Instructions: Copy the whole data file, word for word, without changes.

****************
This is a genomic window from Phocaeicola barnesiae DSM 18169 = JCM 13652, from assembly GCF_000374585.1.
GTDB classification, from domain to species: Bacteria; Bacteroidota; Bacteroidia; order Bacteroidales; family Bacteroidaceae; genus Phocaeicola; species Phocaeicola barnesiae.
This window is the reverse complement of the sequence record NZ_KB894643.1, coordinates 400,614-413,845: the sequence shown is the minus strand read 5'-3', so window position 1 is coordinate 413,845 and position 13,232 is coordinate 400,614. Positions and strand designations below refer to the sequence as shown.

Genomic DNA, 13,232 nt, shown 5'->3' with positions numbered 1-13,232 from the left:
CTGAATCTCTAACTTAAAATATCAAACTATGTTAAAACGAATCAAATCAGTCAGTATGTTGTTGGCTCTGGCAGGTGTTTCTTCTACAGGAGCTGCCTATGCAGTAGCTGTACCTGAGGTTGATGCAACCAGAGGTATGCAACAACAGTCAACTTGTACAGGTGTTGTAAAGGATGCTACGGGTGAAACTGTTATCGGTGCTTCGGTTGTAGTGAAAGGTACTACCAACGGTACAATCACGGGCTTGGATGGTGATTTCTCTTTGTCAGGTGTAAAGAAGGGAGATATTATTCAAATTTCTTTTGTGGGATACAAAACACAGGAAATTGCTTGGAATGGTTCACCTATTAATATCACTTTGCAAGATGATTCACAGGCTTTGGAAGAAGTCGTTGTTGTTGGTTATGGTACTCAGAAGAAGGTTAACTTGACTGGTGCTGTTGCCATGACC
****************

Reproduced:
This is a genomic window from Phocaeicola barnesiae DSM 18169 = JCM 13652, from assembly GCF_000374585.1.
GTDB classification, from domain to species: Bacteria; Bacteroidota; Bacteroidia; order Bacteroidales; family Bacteroidaceae; genus Phocaeicola; species Phocaeicola barnesiae.
This window is the reverse complement of the sequence record NZ_KB894643.1, coordinates 400,614-413,845: the sequence shown is the minus strand read 5'-3', so window position 1 is coordinate 413,845 and position 13,232 is coordinate 400,614. Positions and strand designations below refer to the sequence as shown.

Genomic DNA, 13,232 nt, shown 5'->3' with positions numbered 1-13,232 from the left:
CTGAATCTCTAACTTAAAATATCAAACTATGTTAAAACGAATCAAATCAGTCAGTATGTTGTTGGCTCTGGCAGGTGTTTCTTCTACAGGAGCTGCCTATGCAGTAGCTGTACCTGAGGTTGATGCAACCAGAGGTATGCAACAACAGTCAACTTGTACAGGTGTTGTAAAGGATGCTACGGGTGAAACTGTTATCGGTGCTTCGGTTGTAGTGAAAGGTACTACCAACGGTACAATCACGGGCTTGGATGGTGATTTCTCTTTGTCAGGTGTAAAGAAGGGAGATATTATTCAAATTTCTTTTGTGGGATACAAAACACAGGAAATTGCTTGGAATGGTTCACCTATTAATATCACTTTGCAAGATGATTCACAGGCTTTGGAAGAAGTCGTTGTTGTTGGTTATGGTACTCAGAAGAAGGTTAACTTGACTGGTGCTGTTGCCATGACC